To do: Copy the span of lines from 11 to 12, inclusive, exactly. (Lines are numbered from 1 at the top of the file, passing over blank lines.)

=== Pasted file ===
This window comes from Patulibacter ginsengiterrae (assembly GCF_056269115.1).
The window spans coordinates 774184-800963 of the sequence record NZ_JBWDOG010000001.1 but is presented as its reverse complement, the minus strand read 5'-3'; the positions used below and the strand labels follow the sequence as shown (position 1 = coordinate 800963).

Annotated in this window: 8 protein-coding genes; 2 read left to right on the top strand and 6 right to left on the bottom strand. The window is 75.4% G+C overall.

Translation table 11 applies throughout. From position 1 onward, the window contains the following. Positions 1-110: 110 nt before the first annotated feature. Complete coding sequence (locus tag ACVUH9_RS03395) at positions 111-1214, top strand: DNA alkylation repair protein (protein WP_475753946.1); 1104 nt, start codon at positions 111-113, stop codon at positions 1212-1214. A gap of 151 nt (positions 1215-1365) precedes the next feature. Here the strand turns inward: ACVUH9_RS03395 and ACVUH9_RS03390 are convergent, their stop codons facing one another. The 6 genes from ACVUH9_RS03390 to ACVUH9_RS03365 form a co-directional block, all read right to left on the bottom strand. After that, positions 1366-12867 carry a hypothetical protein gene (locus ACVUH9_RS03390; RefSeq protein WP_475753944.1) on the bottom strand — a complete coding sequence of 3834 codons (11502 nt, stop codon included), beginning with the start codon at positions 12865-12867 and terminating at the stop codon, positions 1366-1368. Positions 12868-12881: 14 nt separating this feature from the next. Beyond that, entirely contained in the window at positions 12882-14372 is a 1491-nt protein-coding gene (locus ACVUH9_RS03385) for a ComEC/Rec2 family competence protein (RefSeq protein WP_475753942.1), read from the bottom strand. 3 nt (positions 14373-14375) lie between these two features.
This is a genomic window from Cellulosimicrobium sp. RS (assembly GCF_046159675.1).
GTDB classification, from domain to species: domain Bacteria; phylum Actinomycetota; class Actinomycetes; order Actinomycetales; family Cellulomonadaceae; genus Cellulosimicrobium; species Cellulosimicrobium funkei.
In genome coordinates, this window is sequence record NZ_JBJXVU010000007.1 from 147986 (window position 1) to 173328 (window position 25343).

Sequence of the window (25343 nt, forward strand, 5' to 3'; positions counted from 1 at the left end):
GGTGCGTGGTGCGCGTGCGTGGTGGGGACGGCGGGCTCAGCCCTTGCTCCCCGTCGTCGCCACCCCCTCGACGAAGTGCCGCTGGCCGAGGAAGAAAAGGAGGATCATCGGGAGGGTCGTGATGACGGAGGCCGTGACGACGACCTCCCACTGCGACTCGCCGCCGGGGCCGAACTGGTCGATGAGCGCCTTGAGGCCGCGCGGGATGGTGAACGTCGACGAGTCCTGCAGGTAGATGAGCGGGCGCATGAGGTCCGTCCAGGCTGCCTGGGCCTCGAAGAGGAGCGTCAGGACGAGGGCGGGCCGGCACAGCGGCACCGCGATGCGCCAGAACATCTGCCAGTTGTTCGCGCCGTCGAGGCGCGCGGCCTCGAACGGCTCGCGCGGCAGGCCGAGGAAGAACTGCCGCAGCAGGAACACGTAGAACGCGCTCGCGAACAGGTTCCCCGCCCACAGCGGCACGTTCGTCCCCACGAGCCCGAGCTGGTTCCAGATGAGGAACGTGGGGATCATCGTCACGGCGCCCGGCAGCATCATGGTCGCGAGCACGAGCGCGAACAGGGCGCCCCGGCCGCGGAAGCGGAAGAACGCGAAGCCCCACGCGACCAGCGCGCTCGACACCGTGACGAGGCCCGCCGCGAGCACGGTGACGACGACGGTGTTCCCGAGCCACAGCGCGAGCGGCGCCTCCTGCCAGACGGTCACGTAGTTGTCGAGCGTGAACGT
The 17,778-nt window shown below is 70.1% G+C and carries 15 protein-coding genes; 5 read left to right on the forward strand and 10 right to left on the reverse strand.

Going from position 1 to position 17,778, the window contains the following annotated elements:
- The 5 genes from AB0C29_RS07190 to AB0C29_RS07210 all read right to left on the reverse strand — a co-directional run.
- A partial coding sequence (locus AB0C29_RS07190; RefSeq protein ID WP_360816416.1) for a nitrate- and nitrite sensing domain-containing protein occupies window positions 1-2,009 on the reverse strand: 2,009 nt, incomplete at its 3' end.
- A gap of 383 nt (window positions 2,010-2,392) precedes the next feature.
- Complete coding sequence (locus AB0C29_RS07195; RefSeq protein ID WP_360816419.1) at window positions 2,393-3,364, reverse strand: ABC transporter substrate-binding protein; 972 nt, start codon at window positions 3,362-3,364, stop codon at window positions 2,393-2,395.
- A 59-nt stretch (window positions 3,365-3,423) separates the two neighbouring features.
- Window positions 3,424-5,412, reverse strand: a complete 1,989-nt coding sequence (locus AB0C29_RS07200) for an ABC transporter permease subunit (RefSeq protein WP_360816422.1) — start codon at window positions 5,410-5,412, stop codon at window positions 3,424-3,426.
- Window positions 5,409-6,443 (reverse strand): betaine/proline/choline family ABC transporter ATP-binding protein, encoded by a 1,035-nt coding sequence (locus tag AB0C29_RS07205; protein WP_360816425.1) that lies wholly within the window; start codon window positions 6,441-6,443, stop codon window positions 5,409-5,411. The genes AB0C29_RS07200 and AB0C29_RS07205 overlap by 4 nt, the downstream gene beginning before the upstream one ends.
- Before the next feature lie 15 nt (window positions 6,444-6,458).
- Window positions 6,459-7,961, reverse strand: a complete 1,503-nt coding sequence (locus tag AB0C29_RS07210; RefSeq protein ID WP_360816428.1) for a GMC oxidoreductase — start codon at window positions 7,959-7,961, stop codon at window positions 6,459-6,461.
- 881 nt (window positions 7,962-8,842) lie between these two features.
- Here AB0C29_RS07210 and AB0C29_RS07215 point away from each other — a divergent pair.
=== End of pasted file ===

Going from position 1 to position 17,778, the window contains the following annotated elements:
- The 5 genes from AB0C29_RS07190 to AB0C29_RS07210 all read right to left on the reverse strand — a co-directional run.